Every day, when the city settles into the evening calm, the sights of Washington D.C. after dark take on a different persona. Bright lights around the city’s famous landmarks power on, creating a magnificent glowing aura around it. Even if you had traipsed around the city snapping shots of yourself in front of memorials and monuments earlier in the day, it’s worth the trip to come back out at night and see them again in a, well — different light. A thinner volume of visitors and cool night air makes the walk all the more pleasant. Not to mention a creative, romantic date idea! Continue reading
Heard about Luray Caverns in Shenandoah Valley from a neighbour and decided to check it out when gal pal Liz flew in last weekend. It’s one of the many commercial show caves in Virginia that do guided walking tours through the caverns, brightly lit with dazzling yellow lights to feature spectacular speleothem formations that you’d never see anywhere out in the open air.
A mini adventure in semi-darkness, more than 100 feet below ground? Yes please! Continue reading
From behind a glass screen, a young man in a grey green apron and baseball hat, in charge of putting together ingredients for my turkey sub (sandwich bread) asked what I wanted on my sandwich. “LeT-Tuce,” I said. But the response I received wasn’t quite what I expected. A blank stare, a couple of blinks and a moment of silence before he seemed to register what I said. People behind me looked on, waiting for a reaction. “OH. You mean leD-Duce,” he finally answered, shooting me an accusing look as if displeased that I’d put him in an awkward spot.
Riding into the city on the morning of Inauguration Day, I could tell which of my fellow Red Line passengers were headed in to join the celebrations — the ones who were dressed like they were going on a ski trip. Clad in wool hats, thick gloves, heavy shoes, and North Face jackets, they were also armed with maps, bottled water, additional blankets and consumer friendly DSLR cameras. Snippets of chatter overheard were about getting to the vast lawns of the 146-acred National Mall as quickly as they could. “We’re almost there, get your Metro cards out. Don’t be fumblin’ for em at the turnstile,” said one mother to her two kids. “Metro Center is gonna be slammed. Let’s get out at Farragut North. The lines won’t be as long,” said a bearded man in a black furry hat to his friends. Continue reading
Without any snow days, the winter break ended has ended for D.C. area school kids, so you may have witnessed this scene a little earlier than usual: A yellow school bus parked on a neighbourhood street; its’ octagonal red-and-white STOP signs robotically swinging outward from both sides of the bus, to the tune of high-pitched beep–beep–beeps. Then comes a clatter of sneaker-clad footsteps as schoolchildren tumble out, laughing and chattering, glad to be done with school for the day. Cars rolling up behind the bus come to a halt, as do vehicles coming from the opposite direction.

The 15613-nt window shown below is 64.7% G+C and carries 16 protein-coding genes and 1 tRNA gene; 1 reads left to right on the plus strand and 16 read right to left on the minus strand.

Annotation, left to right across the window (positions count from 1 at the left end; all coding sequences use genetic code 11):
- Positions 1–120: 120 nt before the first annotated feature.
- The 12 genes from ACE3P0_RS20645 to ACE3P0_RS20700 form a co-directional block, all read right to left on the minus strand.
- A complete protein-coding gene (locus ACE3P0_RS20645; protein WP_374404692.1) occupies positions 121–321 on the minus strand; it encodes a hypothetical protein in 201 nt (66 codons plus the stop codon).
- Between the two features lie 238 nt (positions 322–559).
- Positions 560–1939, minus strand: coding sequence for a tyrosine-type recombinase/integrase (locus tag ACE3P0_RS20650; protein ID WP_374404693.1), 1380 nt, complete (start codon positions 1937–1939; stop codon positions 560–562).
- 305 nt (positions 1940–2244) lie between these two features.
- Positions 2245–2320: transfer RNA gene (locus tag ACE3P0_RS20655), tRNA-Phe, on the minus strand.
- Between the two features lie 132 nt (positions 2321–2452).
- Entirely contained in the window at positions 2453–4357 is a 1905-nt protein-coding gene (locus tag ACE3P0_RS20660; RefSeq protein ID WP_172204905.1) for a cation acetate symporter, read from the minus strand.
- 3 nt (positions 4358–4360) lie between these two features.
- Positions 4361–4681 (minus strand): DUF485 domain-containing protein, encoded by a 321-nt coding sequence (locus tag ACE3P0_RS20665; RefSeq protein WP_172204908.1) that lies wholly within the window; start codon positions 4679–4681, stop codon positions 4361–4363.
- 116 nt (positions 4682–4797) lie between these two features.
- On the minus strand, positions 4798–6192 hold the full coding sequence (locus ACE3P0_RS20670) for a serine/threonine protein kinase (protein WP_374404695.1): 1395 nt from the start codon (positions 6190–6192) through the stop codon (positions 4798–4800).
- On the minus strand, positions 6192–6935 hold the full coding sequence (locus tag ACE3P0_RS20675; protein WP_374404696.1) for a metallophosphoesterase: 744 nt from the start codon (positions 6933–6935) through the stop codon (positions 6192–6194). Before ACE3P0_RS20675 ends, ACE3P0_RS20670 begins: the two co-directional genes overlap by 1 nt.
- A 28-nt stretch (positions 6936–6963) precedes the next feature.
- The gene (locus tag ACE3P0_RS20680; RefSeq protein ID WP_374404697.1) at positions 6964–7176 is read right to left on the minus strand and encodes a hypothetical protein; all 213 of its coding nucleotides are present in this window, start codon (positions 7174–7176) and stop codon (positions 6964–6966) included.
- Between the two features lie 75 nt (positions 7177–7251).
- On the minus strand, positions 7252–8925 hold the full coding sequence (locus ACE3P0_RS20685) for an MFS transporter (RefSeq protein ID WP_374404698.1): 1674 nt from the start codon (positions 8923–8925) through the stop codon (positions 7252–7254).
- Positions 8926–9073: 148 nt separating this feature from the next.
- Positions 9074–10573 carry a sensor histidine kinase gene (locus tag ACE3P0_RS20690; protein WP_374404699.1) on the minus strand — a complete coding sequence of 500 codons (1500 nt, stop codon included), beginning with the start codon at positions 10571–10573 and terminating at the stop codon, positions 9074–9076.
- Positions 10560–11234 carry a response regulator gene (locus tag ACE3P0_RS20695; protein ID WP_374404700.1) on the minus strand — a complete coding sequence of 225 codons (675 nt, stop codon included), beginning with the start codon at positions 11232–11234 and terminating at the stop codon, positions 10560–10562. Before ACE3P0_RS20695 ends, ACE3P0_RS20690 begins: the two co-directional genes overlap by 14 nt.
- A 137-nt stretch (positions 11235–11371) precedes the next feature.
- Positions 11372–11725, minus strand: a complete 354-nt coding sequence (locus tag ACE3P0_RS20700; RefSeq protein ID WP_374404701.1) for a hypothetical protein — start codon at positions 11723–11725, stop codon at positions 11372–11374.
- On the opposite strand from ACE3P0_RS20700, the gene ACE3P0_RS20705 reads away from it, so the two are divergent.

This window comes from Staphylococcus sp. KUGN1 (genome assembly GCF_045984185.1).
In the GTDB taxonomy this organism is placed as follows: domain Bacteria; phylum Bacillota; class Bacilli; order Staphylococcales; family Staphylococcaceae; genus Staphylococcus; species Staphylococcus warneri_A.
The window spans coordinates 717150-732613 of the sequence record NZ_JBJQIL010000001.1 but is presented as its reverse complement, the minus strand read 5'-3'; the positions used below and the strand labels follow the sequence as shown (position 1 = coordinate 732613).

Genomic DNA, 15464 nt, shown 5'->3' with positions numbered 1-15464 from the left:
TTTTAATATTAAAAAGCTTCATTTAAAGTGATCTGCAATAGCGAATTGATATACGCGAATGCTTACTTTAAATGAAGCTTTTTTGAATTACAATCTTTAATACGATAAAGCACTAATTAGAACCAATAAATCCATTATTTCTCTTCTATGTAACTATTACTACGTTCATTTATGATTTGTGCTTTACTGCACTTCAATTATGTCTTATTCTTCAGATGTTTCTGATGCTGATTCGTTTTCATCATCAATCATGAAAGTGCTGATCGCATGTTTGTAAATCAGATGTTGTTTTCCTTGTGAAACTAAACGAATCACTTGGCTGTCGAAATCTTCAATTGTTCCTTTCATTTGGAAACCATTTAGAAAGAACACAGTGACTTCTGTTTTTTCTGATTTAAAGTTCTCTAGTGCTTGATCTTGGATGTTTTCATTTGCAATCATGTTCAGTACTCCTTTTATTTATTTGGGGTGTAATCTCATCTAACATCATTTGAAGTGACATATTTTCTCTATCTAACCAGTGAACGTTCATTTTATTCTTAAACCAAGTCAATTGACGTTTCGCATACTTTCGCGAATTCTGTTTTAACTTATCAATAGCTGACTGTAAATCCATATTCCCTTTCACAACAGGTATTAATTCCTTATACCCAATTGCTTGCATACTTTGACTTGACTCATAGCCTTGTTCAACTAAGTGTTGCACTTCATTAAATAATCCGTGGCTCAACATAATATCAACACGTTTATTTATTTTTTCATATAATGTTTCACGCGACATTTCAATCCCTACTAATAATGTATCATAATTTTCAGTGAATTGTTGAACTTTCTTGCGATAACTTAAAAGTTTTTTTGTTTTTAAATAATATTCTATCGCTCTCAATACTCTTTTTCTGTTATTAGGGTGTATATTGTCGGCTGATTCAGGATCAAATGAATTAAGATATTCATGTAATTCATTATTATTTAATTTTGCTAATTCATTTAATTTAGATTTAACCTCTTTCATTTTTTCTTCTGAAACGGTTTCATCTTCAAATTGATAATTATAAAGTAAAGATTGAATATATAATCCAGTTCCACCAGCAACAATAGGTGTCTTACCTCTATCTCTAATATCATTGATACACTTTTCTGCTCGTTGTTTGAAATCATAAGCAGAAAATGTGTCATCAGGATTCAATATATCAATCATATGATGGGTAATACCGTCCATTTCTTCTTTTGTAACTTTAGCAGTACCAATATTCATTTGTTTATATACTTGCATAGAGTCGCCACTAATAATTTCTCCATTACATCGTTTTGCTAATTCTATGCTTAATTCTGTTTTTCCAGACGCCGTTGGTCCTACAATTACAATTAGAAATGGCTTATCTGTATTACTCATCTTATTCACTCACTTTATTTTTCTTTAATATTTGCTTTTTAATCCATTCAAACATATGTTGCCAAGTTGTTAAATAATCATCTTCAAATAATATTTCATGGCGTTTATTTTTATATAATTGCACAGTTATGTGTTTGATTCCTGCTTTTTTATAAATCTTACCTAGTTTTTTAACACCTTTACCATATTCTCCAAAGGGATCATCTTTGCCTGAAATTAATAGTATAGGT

In a three-bedroom apartment in State College Pa., a pan of creamy green bean casserole and a pumpkin pie sat on the faux marble breakfast bar, both dishes still untouched. The aroma of couscous simmering in a spicy, tomato-based broth rose from the pan and wafted through the kitchen. Past the oven — where a large, spice rubbed turkey was roasting — and into the living room, where a Christmas-themed movie played on HBO. Thirteen-year-old Semi sat crossed-legged on the carpet, eyes glued to the TV set as she recited movie lines from memory. Ade, her older sister and my college roommate, shook her head endearingly, then bustled back into the kitchen to check on the turkey while fending off her little brother, Aziz, who declared he was hungry; when could he eat Thanksgiving dinner?
For a thunderstorm that lasted barely an hour and half, last Friday’s derecho sure caused a lot of havoc in the D.C. region. Most people were quite likely enjoying their Friday evenings like they always do. I was at home, getting ready for a trip the next day, when the derecho hit D.C. The sound of gushing winds prompted me to leave my packing and look out the window.
Wish I hadn’t, because I immediately felt like I was on a ship, riding angry waves and beating back relentless wind and torrential rain. Trees were swaying wildly, making disconcerting crackle sounds as they went. On Rockville Pike, cars were going slowly; a couple of drivers had stopped on the side of the road, unsure of how to navigate in the storm. I hadn’t paid attention to news about the weather lately and thought that we were being hit by a hurricane. I panicked.